Ac dosage and transposon mutagenesis

--Jerry Kermicle

What does of Ac should be chosen when planning transposon mutagenesis experiments? In particular, in what circumstances will the negative effect of increased Ac dosage on transposition rate more than offset the increased number of Ac donor copies? To address this question use was made of a revertant to R-nj of the R-nj::Ac mutable allele isolated by Irwin Greenblatt. This particular revertant, number 136 in the series established by R. A. Brink and E. Williams, yields new mutables at high frequency, presumably because Ac is closely linked to R. Indeed an initial test for linkage has indicated that most separations of Ac from R in R-nj:rv-136 occur by transposition rather than by meiotic recombination.

Stocks of R-nj:rv-136 with and without active Ac were isolated from an inbred W23 subline that was homozygous for R-nj:rv-136 but segregating for Ac. Plants in the homozygous Ac lineage were selfed for two-dose Ac test progenies and crossed to the Ac-minus lineage for one-dose Ac progenies. Plants in these progenies as well as control Ac-minus ones were pollinated with r-g r-g and kernels expressing unstable -navajo phenotypes were then tested for heritability.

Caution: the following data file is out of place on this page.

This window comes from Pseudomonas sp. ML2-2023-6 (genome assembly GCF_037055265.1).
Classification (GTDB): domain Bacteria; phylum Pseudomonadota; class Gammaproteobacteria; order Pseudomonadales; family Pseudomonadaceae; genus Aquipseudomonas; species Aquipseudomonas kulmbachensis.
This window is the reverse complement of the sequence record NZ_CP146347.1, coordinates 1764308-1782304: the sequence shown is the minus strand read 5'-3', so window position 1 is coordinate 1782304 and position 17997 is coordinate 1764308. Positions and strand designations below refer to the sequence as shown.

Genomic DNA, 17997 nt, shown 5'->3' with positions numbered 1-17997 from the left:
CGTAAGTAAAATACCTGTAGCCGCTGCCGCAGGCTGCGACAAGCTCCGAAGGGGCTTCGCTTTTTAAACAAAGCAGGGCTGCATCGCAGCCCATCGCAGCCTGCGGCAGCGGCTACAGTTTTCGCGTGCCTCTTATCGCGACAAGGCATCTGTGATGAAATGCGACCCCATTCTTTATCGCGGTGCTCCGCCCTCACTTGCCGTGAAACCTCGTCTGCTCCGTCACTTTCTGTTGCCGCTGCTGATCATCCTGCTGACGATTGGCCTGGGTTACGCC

Mutable R-nj alleles established from homozygous R-nj:rv-136 plants with different doses of linked Ac.
 
    Mutable R-nj derivatives  
Ac dosage Kernel population Number Frequency per 104
0 16,500 0 nil
1 30,900 31 10.02
2 24,500 6 2.45

Not surprisingly, the testcross population involving R-nj:rv-136 lacking Ac produced no mutable-navajo derivative. Moderately larger populations of one and two-dose Ac populations yielded 31 and six cases at respective frequencies of 10.02 and 2.45 per 104. Thus the heterozygous Ac parents produced four times as many mutables as homozygous ones despite the fact that only half of their gametes are eligible to have received Ac from a linked source.

The four-fold difference in mutable allele frequency was unexpectedly large in light of an estimate of the germinal reversion frequency of another Ac mutable system. Using inbred W23 variegated pericarp (P-vv) stocks, R. I. Brawn obtained 257 full-red revertant ears among 6,786 progeny of homozygous parents (3.79%) and 390 full-reds from a total of 8,070 plants from heterozygous parents (4.83%), a difference of only 28%. The experiments involving R and P differ of course in the portion of the life cycle during which mutation can occur to yield a recoverable variant. In particular, mutations occurring post-meiotically through the stage where seedlings or young plants are capable of yielding whole ear variants would be included in the P-vv screening system but excluded from the R-nj tests. Moreover, because only half of the gametes from heterozygous parents carry P-vv, the higher incidence of post-meiotic mutations expected from P-vv P-vv homozygotes will tend to counter the negative effect of Ac dosage in the parent sporophyte.


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